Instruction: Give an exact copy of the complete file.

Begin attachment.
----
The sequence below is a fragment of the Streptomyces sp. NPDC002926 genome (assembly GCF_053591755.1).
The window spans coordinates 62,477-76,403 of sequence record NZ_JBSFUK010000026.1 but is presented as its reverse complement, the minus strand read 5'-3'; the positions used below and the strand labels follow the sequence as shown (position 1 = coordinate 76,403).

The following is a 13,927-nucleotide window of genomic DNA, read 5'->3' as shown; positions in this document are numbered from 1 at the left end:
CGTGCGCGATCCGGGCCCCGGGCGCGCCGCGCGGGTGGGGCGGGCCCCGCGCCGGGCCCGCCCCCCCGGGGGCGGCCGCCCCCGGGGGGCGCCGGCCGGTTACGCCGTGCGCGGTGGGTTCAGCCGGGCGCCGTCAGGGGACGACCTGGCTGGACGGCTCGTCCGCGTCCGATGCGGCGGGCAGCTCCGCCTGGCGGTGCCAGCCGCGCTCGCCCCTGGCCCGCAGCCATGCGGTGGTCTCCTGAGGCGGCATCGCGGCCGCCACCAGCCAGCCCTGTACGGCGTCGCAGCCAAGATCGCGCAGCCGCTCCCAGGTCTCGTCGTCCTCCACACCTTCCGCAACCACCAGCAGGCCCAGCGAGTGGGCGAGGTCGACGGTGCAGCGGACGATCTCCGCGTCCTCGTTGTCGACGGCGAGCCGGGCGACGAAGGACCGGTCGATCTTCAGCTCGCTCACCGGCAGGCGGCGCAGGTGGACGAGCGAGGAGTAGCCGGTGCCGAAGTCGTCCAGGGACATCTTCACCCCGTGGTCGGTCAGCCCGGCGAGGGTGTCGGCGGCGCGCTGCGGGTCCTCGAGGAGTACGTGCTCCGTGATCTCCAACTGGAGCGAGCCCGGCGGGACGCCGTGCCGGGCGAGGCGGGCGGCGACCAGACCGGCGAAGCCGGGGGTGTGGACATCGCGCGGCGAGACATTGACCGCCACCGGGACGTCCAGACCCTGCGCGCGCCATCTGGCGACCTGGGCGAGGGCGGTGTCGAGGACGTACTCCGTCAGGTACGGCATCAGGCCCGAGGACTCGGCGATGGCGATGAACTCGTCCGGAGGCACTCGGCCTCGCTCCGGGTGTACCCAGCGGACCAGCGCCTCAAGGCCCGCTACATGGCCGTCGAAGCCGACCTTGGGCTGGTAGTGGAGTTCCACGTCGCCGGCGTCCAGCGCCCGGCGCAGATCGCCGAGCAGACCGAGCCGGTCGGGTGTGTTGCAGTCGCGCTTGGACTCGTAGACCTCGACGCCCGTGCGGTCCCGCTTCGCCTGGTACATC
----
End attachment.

The sequence below is a fragment of the Streptomyces sp. NPDC002926 genome (assembly GCF_053591755.1).
The window spans coordinates 62,477-76,403 of sequence record NZ_JBSFUK010000026.1 but is presented as its reverse complement, the minus strand read 5'-3'; the positions used below and the strand labels follow the sequence as shown (position 1 = coordinate 76,403).

The following is a 13,927-nucleotide window of genomic DNA, read 5'->3' as shown; positions in this document are numbered from 1 at the left end:
CGTGCGCGATCCGGGCCCCGGGCGCGCCGCGCGGGTGGGGCGGGCCCCGCGCCGGGCCCGCCCCCCCGGGGGCGGCCGCCCCCGGGGGGCGCCGGCCGGTTACGCCGTGCGCGGTGGGTTCAGCCGGGCGCCGTCAGGGGACGACCTGGCTGGACGGCTCGTCCGCGTCCGATGCGGCGGGCAGCTCCGCCTGGCGGTGCCAGCCGCGCTCGCCCCTGGCCCGCAGCCATGCGGTGGTCTCCTGAGGCGGCATCGCGGCCGCCACCAGCCAGCCCTGTACGGCGTCGCAGCCAAGATCGCGCAGCCGCTCCCAGGTCTCGTCGTCCTCCACACCTTCCGCAACCACCAGCAGGCCCAGCGAGTGGGCGAGGTCGACGGTGCAGCGGACGATCTCCGCGTCCTCGTTGTCGACGGCGAGCCGGGCGACGAAGGACCGGTCGATCTTCAGCTCGCTCACCGGCAGGCGGCGCAGGTGGACGAGCGAGGAGTAGCCGGTGCCGAAGTCGTCCAGGGACATCTTCACCCCGTGGTCGGTCAGCCCGGCGAGGGTGTCGGCGGCGCGCTGCGGGTCCTCGAGGAGTACGTGCTCCGTGATCTCCAACTGGAGCGAGCCCGGCGGGACGCCGTGCCGGGCGAGGCGGGCGGCGACCAGACCGGCGAAGCCGGGGGTGTGGACATCGCGCGGCGAGACATTGACCGCCACCGGGACGTCCAGACCCTGCGCGCGCCATCTGGCGACCTGGGCGAGGGCGGTGTCGAGGACGTACTCCGTCAGGTACGGCATCAGGCCCGAGGACTCGGCGATGGCGATGAACTCGTCCGGAGGCACTCGGCCTCGCTCCGGGTGTACCCAGCGGACCAGCGCCTCAAGGCCCGCTACATGGCCGTCGAAGCCGACCTTGGGCTGGTAGTGGAGTTCCACGTCGCCGGCGTCCAGCGCCCGGCGCAGATCGCCGAGCAGACCGAGCCGGTCGGGTGTGTTGCAGTCGCGCTTGGACTCGTAGACCTCGACGCCCGTGCGGTCCCGCTTCGCCTGGTACATC